Learn Social Media by Example: Food & Beverage Industry Lessons

When one has finished building one’s house, one suddenly realizes that in the process one has learned something that one really needed to know in the worst way – before one began.” Nietzsche

Learning after doing is usually costly, in terms of time, efforts and resources. This gravely applies to social media constructed campaigns.

Moreover, one of the major keys of successful learning experiences is finding commonalities between related analyzed topics in order to determine common grounds thus have a more solid ground of knowledge. This helps enable you to apply theoretical teachings to your upcoming social media campaigns.

Therefore, when looking at the below titles of food and beverage related campaigns, what can we learn? And what applies to all of them?

Marmite: Love it or hate it — Learn Social Media by Example
Learn Social Media by Example: “It Has to be Heinz — Dip & Squeeze” Campaign
Learn Social Media by Example: Pepsi Refresh Project
Nestlé Crunch: Changing the Recipe with YouTube, Facebook, and Olympic Stars
Learn Social Media by Example: Skittles Steals the Social Media Rainbow

Marmite Fanatic!

Marmite Fanatic!

Startups Craving to be Acquired… A Big Mistake?

While skimming through the news, I came across “Are Silicon Valley Startups More likely to be Acquired” on TechCrunch. I took my time, read through the article as well as some of the many comments listed beneath it, and to my surprise, I was stunned to come up with some vital points of argument that were not even touched upon!

A Google Acquisitions Department Comic (click to enlarge)

A Google Acquisitions Department Comic (click to enlarge) - by Oliver Widder

Now, as the article clearly states, if you are a Silicon Valley startup, you have a better chance of being bought out. But why is being acquired such a good thing? Doesn’t it mean that you have created something that someone else can utilize, operate and master better than you? Doesn’t this mean that you gave up on your own creation? Is acquisition always the best deal for startups?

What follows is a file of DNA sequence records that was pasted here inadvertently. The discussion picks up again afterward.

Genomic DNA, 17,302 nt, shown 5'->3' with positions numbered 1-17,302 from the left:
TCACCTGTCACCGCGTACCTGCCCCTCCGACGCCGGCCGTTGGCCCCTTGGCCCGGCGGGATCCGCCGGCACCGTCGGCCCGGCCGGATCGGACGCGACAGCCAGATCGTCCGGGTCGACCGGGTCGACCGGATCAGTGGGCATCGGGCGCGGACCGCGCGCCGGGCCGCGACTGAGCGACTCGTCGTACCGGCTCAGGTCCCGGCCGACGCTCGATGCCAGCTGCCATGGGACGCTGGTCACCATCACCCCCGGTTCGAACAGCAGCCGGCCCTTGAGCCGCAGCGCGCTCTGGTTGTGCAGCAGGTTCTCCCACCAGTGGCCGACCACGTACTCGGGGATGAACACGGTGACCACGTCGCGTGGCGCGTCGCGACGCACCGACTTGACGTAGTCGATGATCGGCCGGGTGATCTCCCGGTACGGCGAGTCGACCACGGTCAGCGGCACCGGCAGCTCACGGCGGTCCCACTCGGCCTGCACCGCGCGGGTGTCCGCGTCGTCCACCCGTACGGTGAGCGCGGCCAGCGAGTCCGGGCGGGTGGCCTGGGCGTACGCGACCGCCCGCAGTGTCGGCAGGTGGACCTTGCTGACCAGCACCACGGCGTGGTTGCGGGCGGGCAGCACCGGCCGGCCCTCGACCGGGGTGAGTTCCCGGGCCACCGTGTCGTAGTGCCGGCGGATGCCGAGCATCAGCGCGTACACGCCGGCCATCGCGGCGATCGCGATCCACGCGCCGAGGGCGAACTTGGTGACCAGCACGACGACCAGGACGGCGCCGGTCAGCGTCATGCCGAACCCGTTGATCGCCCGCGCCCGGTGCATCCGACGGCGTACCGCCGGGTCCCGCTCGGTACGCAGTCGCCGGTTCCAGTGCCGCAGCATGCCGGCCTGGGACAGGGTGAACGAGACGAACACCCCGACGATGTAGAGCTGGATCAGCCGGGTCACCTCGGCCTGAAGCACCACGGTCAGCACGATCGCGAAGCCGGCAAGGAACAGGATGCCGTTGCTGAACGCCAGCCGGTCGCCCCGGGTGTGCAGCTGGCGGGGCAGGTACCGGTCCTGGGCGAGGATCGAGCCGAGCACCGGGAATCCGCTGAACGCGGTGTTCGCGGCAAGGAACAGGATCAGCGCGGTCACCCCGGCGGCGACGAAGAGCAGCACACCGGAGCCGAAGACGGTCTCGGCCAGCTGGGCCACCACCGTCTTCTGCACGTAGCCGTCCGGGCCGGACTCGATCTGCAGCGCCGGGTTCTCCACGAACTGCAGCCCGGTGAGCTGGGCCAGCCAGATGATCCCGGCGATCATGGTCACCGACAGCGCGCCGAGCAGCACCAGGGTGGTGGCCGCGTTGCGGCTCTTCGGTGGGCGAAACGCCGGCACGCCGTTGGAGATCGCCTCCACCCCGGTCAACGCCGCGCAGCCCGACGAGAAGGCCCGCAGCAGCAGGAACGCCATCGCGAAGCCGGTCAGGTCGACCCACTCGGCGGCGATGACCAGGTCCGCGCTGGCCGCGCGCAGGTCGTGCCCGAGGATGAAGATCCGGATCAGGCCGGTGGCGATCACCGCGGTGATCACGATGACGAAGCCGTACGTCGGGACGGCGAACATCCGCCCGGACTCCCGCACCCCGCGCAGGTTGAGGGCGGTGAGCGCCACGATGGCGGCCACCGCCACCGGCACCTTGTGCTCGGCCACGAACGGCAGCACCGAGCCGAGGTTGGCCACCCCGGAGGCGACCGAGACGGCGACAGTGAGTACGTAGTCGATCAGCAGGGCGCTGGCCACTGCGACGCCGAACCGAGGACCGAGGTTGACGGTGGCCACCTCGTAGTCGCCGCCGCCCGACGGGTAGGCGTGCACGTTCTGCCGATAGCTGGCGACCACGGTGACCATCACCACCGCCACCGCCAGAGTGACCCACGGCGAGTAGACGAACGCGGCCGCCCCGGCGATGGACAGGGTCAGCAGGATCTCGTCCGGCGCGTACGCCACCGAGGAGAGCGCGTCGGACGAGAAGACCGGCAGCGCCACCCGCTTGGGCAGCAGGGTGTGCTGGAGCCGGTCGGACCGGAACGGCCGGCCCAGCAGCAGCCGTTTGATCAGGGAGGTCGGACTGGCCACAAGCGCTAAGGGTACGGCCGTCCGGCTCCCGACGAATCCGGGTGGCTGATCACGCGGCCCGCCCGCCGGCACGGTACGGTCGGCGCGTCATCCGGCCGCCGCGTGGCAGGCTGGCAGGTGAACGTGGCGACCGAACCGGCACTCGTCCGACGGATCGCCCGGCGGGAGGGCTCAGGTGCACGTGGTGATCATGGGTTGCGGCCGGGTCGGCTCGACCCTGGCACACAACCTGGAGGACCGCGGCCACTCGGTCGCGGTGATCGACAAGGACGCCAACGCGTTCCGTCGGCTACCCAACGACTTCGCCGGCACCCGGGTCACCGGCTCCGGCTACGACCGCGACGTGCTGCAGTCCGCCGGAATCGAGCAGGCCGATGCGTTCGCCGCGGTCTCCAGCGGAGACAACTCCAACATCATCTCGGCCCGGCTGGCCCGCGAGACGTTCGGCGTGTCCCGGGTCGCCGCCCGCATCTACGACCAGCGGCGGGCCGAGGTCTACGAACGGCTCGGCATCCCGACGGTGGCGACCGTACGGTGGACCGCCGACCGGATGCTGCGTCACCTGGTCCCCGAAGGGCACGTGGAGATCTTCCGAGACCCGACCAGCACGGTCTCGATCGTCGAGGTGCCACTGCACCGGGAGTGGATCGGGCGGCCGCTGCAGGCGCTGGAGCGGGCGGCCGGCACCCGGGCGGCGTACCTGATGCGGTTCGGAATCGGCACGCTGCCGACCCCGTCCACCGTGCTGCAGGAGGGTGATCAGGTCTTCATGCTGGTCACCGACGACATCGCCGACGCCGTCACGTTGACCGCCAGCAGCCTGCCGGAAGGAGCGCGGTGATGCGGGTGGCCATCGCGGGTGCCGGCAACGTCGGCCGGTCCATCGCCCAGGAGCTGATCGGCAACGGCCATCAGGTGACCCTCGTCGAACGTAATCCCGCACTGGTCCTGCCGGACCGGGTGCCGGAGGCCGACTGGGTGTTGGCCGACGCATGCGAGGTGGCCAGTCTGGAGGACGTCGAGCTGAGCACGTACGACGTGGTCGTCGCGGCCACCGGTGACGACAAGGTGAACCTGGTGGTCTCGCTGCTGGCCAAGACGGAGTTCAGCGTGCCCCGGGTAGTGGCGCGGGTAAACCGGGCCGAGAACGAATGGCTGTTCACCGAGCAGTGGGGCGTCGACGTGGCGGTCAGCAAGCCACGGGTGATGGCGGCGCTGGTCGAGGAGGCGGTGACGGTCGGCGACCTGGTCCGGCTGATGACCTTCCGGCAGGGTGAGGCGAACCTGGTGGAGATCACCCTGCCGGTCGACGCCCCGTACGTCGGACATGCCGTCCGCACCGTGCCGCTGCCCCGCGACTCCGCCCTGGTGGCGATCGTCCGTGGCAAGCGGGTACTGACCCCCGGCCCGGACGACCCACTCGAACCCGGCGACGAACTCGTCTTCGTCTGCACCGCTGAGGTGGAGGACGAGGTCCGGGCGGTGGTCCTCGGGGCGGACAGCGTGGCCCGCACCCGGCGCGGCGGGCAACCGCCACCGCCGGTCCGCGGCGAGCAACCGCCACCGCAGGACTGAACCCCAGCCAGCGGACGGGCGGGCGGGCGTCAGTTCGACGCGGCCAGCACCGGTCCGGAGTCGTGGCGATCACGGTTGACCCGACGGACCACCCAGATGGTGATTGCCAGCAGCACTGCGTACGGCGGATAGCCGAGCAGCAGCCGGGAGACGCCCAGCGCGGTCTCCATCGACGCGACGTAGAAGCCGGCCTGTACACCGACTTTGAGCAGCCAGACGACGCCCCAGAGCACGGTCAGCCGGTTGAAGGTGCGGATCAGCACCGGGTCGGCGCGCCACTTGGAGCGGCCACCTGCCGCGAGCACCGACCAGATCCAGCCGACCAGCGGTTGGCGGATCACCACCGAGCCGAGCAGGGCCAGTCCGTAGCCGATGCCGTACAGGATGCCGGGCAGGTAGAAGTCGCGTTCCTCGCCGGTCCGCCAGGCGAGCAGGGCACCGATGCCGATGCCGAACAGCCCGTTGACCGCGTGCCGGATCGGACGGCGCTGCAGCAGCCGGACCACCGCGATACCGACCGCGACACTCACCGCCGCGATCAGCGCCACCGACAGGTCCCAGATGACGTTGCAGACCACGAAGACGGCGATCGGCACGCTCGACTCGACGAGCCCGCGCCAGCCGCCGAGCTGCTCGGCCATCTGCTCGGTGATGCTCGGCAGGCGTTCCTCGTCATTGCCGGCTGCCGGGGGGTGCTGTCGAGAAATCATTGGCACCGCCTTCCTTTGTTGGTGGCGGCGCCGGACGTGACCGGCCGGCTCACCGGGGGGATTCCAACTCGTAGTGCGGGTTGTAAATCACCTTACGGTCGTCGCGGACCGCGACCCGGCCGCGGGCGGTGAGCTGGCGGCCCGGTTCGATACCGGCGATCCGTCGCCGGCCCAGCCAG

Granted, there are factors to consider and reconsider here:

  • The Financial Benefits: I can’t possibly deny the financial benefits startup owners would gain if their was to be acquired but the way I see it, a company can, on a long-term basis, make even more sustainable and continuous profits if it is able to maintain its image and grow its user base or community. Notice Zuckerberg’s bold refusal to be acquired by Yahoo for $1 billion – now it is evaluated at $15 billion!
  • The Potential Growth: Yes, being acquired by a giant such as Google for example, will probably allow for the startup to gain more recognition and in return attract more customers yet, the question remains to be: “who is getting the credit?”, not those who worked hard to grow an idea into a company on its road to a possible success!
  • The Employment Opportunities: It is highly possible that an acquired Silicon Valley startup will provide employment opportunities to its previous owners but I’d have to argue against that as well! Why work for others in a company that you have launched? Take GrandCentral for example, which was acquired in 2007,  and whose founders, Craig Walker and Vincent Paquet, are now employees at Google with high level salaries. Why not be the owners of GrandCentral and keep all the profit?

Finally, here’s something I’d like you to consider, Google started as a startup and was not acquired but look where it is now. So are new startups starting off on the wrong foot when building their “vision” around being acquired? And why run to be acquired, if ex-googlers are going backwards and opening up their own startups?

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